“It's just one of those plain cakes you think you can't see the point of, until you start slicing and eating it,” Nigella Lawson writes of Madeira cake in How to Be a Domestic Goddess. As is the case with most of Lawson’s thoughts on food, this couldn’t be more spot-on, so allow me to introduce you to Food52’s best Madeira cake. A simple sponge cake without frosting, filling, bells, or whistles, you may not think much of this one-layer cake at first blush. (That said, if you want to fill it with something creamy, it’s sturdy enough to handle the extra moisture.)
But sometimes, simplicity is what makes the best snacking cakes: There need not be much more in a great one than butter, sugar, flour, and eggs. Typically found in British and Irish cooking, Madeira cake is named not for an ingredient within the bake, but for the drink with which it was historically served (Madeira wine, if you haven’t already guessed). Even the sweet varieties of this Portuguese fortified wine tend to have a dry finish, and they were often served as a digestif in 19th-century Britain; though the cake is now more typically found as an accompaniment to afternoon—or morning!—tea, the name stuck.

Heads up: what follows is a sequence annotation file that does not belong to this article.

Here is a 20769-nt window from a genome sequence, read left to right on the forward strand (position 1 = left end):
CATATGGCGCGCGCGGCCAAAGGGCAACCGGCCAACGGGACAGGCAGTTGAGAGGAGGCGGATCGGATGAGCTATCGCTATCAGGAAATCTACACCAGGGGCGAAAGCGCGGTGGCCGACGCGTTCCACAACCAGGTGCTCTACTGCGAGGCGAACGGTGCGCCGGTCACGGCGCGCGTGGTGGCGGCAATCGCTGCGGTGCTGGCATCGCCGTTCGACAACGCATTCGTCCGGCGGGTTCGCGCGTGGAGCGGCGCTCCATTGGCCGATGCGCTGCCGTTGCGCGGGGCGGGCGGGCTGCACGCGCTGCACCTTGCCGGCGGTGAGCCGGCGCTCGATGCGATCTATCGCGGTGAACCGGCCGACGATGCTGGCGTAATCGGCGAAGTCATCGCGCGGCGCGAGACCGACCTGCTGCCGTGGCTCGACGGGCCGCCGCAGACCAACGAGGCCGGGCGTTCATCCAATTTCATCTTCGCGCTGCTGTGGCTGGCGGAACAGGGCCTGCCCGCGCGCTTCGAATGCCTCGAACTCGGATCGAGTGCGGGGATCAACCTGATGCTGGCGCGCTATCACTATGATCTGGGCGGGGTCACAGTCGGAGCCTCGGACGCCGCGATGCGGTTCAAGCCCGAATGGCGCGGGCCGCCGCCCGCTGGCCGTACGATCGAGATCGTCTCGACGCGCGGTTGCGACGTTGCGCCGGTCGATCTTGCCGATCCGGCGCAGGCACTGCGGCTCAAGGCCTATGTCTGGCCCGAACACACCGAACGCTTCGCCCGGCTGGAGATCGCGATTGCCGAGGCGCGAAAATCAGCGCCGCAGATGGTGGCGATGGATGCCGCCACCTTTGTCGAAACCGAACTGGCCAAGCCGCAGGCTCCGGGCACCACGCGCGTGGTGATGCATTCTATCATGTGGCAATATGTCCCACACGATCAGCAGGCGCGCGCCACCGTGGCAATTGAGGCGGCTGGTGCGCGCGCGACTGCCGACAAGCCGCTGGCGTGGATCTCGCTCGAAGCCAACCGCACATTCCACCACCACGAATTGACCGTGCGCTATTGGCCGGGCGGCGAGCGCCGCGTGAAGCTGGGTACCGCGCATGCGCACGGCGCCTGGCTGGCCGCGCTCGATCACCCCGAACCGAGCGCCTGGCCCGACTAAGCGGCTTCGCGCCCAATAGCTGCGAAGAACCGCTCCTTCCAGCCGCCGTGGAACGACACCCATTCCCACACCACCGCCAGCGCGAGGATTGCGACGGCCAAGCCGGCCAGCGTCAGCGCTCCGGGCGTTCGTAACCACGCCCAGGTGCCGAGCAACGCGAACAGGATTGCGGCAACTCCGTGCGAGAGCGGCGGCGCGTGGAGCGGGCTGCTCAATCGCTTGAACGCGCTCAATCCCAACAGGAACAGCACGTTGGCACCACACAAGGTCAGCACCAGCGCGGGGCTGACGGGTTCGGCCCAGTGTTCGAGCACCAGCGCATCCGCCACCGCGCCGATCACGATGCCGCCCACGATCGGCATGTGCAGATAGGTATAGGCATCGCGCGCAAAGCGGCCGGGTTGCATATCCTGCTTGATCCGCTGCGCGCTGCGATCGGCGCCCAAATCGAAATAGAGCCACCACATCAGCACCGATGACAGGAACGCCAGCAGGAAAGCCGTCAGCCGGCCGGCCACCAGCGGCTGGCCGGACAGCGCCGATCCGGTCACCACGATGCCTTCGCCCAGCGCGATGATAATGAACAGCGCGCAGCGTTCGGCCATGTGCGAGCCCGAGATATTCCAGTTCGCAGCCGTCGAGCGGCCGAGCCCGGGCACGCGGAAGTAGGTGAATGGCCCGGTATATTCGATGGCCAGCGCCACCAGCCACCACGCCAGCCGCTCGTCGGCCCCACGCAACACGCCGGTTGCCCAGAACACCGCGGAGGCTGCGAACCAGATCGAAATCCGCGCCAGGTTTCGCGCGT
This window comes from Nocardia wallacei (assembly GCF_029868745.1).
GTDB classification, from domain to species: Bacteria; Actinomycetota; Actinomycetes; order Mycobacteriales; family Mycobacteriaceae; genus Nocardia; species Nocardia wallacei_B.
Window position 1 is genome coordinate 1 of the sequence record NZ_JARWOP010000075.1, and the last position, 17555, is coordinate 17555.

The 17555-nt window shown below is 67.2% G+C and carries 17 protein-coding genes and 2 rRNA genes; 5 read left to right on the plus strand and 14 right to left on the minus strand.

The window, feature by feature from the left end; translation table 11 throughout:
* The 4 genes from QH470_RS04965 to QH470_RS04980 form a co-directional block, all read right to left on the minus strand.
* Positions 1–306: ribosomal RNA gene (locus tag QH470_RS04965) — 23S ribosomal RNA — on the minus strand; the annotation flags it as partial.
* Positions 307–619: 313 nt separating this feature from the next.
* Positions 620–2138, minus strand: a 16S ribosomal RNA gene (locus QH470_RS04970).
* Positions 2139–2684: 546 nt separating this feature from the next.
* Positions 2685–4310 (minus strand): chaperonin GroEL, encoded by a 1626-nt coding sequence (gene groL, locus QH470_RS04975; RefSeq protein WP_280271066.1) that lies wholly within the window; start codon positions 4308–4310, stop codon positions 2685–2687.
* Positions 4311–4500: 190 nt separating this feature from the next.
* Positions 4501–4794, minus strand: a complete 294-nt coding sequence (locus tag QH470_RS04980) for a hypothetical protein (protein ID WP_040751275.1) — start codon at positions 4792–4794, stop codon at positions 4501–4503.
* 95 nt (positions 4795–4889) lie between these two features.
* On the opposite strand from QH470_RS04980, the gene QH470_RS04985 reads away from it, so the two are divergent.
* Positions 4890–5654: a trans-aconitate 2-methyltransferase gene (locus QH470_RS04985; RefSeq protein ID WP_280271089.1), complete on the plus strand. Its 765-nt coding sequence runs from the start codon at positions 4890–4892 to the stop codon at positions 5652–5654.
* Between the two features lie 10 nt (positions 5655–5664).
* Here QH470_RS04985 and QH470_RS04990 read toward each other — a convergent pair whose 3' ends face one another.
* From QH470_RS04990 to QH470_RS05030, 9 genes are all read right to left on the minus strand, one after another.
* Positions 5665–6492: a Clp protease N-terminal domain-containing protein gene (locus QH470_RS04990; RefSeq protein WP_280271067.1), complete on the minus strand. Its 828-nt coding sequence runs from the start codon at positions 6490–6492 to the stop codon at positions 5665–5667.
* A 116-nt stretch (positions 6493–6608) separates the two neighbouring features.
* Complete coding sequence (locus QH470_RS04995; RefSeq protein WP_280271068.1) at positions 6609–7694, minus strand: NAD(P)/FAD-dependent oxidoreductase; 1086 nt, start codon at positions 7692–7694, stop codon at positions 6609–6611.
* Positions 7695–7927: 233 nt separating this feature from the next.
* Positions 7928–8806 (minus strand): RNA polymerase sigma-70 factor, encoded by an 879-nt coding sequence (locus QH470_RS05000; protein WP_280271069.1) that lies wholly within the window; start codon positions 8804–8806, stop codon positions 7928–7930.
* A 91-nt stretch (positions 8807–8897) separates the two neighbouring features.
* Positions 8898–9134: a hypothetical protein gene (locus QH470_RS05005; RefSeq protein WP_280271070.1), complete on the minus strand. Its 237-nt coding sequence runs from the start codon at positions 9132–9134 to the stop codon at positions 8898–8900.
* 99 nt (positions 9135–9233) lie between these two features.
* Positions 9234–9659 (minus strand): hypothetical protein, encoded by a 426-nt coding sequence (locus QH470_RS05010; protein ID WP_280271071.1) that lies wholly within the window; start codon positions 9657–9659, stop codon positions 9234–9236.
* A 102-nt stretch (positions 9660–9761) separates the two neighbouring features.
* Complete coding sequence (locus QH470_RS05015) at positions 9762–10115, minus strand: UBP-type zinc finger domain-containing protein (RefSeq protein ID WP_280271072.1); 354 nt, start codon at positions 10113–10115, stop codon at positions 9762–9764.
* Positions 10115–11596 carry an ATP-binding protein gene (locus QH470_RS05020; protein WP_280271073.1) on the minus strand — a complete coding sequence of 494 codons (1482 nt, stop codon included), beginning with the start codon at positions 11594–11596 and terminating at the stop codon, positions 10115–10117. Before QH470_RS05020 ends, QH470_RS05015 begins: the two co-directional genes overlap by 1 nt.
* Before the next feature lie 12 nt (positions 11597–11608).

Most recipes for Madeira cake are scented with lemon zest and juice, but any citrus you have on hand—from grapefruit to lime—will do well here. Whatever you do, don’t skip the sprinkle of sugar on top pre-bake, which makes for a crackly textured top and a sweet foil to the tangy cake. Madeira cake is often made in a loaf pan or a deep round cake pan; I found a 9-inch springform pan works nicely for cutting fat wedges to serve alongside a strong cup of English breakfast. While many classic recipes for this cake call exclusively for butter, after much testing, I found that a bit of vegetable oil made for the the most tender version of this cake. Its crumbly, super-light texture is all thanks to DIY cake flour (all-purpose and cornstarch—because who has cake flour in their pantry at all times? Not me!) The addition of flaky salt at the end is not traditional, and it's optional in the recipe, but trust me: once you start salting your desserts, you'll never go back.
This cake will keep, tightly wrapped and stored at room temperature, for 3 days (then it starts to dry out); you can push this to a week by storing it in the refrigerator. —Rebecca Firkser